Got Netflix? It occurred to me that I may want to start providing some additional resources; a little outside reading…or in this case, viewing. There is a pretty informative documentary on Netflix right now that I have enjoyed watching. Everyone loves a documentary right? Well since you can’t answer me as you are reading this, I’m going to imagine a resounding YES! coming from you. The documentary is called Beer Wars and is a view from “the little guy” in the beer industry. There is an enormous inequity between the craft beer scene today and that of Big Beer. If you’ve got an hour to spare and care to learn a bit more about the beer industry as it stands today, check it out. It’s actually pretty entertaining! In fact, I think I’ll watch it after I finish this beer.
I wanted to warn you to prepare yourself for an influx of Samuel Adams reviews. I use the bottles for my homebrewing and I have 2 batches to bottle this weekend, so I picked up a 12-pack that has several different styles included. More reviews!!
Samuel Adams White Ale
The style of this beer is considered to be a Belgian White, also called a Witbier. This style is related to the beer I reviewed yesterday, but this is a wheat ale from Belgium. Most of these beers are actually brewed with herbs and spices; often times coriander and orange citrus. The big difference is the addition of Belgian yeast, which has an entirely different yeast profile. Keep in mind when brewers started brewing oh so long ago, they used what ingredients were available to them. This also included the wild yeast that was in the air and unique to the region. This developed several unique styles, and the use of regional ingredients/yeast are still employed today to keep with traditional correct flavors.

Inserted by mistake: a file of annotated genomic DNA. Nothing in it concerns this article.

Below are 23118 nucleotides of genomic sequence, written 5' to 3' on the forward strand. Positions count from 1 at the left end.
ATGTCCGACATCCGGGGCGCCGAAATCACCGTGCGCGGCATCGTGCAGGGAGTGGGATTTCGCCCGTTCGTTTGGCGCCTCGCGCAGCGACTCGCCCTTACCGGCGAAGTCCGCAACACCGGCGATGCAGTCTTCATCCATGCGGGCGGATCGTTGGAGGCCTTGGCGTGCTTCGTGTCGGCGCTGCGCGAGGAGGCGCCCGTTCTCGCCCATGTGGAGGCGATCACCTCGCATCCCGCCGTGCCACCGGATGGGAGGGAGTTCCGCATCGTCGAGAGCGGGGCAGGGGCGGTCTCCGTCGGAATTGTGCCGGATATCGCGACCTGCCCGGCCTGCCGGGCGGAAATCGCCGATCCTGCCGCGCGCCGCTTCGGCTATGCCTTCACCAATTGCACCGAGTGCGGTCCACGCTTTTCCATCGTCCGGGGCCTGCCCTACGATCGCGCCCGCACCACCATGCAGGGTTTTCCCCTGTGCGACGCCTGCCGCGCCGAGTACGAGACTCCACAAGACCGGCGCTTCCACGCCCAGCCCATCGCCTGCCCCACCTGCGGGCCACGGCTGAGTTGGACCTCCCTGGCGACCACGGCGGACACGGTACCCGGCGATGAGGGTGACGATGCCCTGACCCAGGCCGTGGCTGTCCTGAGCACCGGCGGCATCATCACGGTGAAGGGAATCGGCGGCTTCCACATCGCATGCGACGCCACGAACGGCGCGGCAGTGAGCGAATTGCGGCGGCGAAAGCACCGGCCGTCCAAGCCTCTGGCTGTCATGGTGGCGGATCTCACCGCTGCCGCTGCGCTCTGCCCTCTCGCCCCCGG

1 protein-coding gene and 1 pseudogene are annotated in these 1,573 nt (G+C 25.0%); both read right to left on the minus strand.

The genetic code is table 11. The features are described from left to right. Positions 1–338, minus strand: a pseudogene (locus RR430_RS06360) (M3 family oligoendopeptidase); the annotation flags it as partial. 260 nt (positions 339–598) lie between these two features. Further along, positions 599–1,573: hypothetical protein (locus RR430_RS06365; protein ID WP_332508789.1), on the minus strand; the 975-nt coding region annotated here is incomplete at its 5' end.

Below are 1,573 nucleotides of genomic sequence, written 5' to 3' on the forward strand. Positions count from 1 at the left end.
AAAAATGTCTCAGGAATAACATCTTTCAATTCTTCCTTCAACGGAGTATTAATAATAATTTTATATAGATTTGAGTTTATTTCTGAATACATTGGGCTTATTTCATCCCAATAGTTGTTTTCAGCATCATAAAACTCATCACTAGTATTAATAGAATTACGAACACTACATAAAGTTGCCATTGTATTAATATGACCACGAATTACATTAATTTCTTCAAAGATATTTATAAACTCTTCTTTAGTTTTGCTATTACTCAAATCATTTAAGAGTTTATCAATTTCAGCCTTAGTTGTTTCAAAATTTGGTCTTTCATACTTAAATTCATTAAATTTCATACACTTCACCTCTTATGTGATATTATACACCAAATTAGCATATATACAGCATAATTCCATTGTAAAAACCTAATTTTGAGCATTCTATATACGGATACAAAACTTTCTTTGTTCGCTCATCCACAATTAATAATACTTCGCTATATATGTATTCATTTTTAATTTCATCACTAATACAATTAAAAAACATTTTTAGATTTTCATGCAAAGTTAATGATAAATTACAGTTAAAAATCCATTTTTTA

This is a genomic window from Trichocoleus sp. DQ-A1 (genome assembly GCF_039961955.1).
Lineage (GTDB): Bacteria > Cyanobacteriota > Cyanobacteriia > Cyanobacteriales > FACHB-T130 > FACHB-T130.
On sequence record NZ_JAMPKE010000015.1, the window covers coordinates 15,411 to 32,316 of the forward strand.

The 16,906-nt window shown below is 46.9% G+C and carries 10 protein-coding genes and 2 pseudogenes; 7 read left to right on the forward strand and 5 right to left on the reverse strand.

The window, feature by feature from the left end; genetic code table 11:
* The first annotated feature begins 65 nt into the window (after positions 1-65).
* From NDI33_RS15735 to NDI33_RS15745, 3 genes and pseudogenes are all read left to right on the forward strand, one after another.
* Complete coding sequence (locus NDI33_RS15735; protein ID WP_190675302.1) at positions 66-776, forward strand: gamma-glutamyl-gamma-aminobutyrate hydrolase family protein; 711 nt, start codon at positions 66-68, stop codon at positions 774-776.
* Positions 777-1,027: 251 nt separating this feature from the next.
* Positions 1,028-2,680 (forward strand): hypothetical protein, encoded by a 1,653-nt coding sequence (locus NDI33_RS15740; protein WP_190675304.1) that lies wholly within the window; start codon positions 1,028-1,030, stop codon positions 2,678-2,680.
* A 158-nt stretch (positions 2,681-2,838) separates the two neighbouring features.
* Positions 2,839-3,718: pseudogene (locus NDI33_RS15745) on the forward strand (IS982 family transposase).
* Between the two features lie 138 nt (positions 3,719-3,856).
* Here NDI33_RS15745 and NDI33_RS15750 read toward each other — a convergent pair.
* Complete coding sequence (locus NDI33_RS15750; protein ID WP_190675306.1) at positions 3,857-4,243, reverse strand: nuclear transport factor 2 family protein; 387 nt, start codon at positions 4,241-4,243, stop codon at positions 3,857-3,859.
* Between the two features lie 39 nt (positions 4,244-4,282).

A witbier should be served in a Tumbler or a Weizen glass. I have selected a glass made specifically for this beer.
This beer pours a clear, light orange color with a very tall head response. If you recall from my previous post, the clarity means the beer has been filtered. Most witbiers that come from Belgium usually have a cloudy appearance, so this is a bit off style. No worries though; we’re just reviewing on what we see. Also if you have noticed in my pictures, I always strive to have a fairly decent sized head. Don’t forget, this is a good thing as it releases aroma notes as well as some latent flavors. Shoot for about a two-finger sized head and you’ll be golden.
The aroma is fresh and spicy. Coriander is definitely present in this, as well as a big grain/wheaty feel and orange peel. The aroma is right on style and is quite inviting.
The flavor is dry, as often wheat beers tend to be, with a grainy body and lots of fruit. Orange sticks out in the flavor as well as the finish, and you are left with lingering tones of wheat and citrus. The spice notes also are present more towards the start of the drink, and give the beer some complexity and make it interesting.
The beer rings in at 5.4% and is Sam Adams’ Spring seasonal. It can be found practically anywhere that sells craft beer.